Why Do I Run?

A friend gave me this poem framed for Christmas, I quite like it

Why Do I Run?
Those who don’t can’t understnd the pain is real every day
Is it easier now? Not really.
The same pain I felt the first day I began.
Only easier now to cover greater distances in shorter periods of time.
The pain is the same, and I understand it always will be. I dread it, and in a sense I crave it.

Why do I run? To stay in shape, to keep my health, to feel better — all partial reasons, I suppose. The reason is confirmation. Confirmation that I am in control.
Every day I must make a choice — a choice to experience pain and discomfort in order to achieve a higher goal or to give into the body’s urging to do something else more comforting and pleasurable.

Who is in control? My body or me? Every time I run, I verify to myself that I am in control and that I can be the master of my own destiny.
That is ultimately why I run. I feel guilty when I don’t run — When the body wins.
Running is a test of my strenth — not just my physical — but my mental.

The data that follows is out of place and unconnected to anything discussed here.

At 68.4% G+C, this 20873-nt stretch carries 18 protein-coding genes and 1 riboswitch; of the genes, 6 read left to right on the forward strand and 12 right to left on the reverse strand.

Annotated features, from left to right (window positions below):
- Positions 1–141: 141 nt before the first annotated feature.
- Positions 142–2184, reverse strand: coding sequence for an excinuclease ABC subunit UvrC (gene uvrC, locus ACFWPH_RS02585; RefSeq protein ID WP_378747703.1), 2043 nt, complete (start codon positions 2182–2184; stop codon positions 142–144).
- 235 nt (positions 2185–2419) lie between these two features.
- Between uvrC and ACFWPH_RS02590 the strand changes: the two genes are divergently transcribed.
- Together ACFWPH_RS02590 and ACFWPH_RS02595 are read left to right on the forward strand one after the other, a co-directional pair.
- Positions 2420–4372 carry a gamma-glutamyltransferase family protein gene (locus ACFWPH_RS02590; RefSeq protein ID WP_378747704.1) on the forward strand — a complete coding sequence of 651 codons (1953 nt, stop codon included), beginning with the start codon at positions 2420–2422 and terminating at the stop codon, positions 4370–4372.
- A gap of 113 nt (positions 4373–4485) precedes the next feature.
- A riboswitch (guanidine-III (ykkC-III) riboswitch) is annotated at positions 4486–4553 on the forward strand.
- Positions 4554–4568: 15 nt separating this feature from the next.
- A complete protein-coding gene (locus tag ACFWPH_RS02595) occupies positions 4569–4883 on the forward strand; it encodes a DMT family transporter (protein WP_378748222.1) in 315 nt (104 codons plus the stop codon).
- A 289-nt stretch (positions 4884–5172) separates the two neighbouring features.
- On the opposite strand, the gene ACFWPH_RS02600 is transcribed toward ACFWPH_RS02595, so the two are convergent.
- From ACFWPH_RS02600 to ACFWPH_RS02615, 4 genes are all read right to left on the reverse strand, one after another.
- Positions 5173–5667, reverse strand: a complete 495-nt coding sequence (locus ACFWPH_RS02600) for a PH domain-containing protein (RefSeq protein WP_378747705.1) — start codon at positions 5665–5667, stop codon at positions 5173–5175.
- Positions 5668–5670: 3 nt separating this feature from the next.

Running is a challenge of my “will” — of mind over matter, of me against myself.
Running is mental conditioning as well as physical.
It’s therapy of the “will” for me.

Each run is success — the richest and most deeply satisfying.
Strangely but unmistakably tied to self-discipline, self-denial and self-control. In a world whre I often feel helpless, victimized and controlled, running helps revive feelings of hope, strength, and conviction that I can make a difference and I can be responsible for me. An addiction or choice, you may say. And you’re right — there’s a danger.

So long as I “choose”, the value remains true and real; so long as I control running and not let running control me. Positive addiction or not, the value is choosing. When the choice is gone, I become controlled and victimized again — one more thing in my life that tells me I am not in control, that I am simply a pawn of fate and circumstance. I must run as a choice, not out of necessity — or its real value again is gone for me.

Why Do I Run?
I run for success — success in the ultimate contest; the contest of me against myself.

–unknown